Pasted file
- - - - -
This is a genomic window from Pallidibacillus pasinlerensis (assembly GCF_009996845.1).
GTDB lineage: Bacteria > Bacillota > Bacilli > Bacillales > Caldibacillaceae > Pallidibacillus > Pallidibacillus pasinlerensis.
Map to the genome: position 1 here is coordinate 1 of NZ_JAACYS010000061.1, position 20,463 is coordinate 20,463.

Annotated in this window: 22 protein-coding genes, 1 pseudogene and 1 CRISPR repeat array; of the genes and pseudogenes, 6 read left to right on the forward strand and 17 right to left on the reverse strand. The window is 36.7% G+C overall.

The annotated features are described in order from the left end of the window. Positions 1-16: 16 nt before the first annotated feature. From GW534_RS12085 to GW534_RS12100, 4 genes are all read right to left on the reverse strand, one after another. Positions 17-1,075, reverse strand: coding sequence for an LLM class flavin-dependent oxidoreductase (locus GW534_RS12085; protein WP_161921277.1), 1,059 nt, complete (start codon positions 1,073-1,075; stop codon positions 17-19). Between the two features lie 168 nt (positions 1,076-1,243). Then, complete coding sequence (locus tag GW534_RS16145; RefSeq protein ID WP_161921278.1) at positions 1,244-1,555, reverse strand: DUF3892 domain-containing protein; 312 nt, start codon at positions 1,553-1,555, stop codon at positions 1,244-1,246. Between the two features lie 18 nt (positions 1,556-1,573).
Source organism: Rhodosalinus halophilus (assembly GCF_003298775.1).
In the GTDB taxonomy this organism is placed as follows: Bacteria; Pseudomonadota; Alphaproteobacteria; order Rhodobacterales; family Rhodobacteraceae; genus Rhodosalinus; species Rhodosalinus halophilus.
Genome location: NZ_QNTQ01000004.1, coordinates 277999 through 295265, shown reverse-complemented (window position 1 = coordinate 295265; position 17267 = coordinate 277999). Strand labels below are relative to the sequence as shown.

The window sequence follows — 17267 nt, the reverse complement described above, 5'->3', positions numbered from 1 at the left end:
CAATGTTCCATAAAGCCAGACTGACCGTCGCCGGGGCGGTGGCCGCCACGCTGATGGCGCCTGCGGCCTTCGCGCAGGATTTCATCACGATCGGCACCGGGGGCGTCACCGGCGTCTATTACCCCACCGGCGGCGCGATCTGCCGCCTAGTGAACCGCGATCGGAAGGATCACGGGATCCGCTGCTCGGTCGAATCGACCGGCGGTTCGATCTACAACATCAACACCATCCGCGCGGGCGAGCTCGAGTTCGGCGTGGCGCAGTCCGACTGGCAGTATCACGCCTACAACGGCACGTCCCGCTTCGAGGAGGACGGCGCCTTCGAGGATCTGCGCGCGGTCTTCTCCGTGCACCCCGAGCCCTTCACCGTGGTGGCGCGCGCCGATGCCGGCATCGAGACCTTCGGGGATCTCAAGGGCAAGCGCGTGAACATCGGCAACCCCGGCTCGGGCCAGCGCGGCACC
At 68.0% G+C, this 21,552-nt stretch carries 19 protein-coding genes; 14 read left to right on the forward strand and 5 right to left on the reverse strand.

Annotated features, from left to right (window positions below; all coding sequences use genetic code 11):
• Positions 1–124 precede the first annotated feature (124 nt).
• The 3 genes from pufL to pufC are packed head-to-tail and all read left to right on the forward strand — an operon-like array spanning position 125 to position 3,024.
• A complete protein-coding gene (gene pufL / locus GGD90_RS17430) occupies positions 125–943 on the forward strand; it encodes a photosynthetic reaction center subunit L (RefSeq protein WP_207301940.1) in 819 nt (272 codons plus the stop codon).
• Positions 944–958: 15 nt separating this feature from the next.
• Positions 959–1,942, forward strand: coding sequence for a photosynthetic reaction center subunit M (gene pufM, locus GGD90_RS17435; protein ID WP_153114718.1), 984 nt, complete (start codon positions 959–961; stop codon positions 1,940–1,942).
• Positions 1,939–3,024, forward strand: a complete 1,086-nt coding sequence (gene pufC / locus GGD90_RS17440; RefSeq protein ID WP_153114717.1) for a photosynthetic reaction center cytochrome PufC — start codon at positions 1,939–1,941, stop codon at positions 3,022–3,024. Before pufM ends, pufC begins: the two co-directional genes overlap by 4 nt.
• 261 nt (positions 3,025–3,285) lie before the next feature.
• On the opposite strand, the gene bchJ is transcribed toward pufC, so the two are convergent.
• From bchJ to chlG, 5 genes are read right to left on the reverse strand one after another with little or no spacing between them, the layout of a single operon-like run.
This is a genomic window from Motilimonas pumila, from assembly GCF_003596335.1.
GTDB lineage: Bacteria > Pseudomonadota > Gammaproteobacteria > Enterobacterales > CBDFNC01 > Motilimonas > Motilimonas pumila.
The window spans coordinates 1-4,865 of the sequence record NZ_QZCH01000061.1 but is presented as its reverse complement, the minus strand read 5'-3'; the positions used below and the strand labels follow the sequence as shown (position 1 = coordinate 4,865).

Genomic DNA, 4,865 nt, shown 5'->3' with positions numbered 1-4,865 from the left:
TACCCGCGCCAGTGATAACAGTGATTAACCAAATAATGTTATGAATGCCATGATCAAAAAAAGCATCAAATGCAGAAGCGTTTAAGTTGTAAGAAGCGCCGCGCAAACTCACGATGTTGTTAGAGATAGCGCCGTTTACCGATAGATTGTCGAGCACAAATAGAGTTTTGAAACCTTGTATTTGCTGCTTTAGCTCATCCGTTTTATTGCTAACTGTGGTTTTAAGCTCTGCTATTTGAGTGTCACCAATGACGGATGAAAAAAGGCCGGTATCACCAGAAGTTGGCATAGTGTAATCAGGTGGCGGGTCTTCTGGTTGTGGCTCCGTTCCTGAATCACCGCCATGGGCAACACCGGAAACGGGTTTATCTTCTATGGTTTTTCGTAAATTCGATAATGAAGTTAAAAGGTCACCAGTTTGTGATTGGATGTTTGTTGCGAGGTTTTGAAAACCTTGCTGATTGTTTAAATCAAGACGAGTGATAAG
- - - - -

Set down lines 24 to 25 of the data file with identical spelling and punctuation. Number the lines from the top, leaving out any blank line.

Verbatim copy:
The window spans coordinates 1-4,865 of the sequence record NZ_QZCH01000061.1 but is presented as its reverse complement, the minus strand read 5'-3'; the positions used below and the strand labels follow the sequence as shown (position 1 = coordinate 4,865).

Genomic DNA, 4,865 nt, shown 5'->3' with positions numbered 1-4,865 from the left: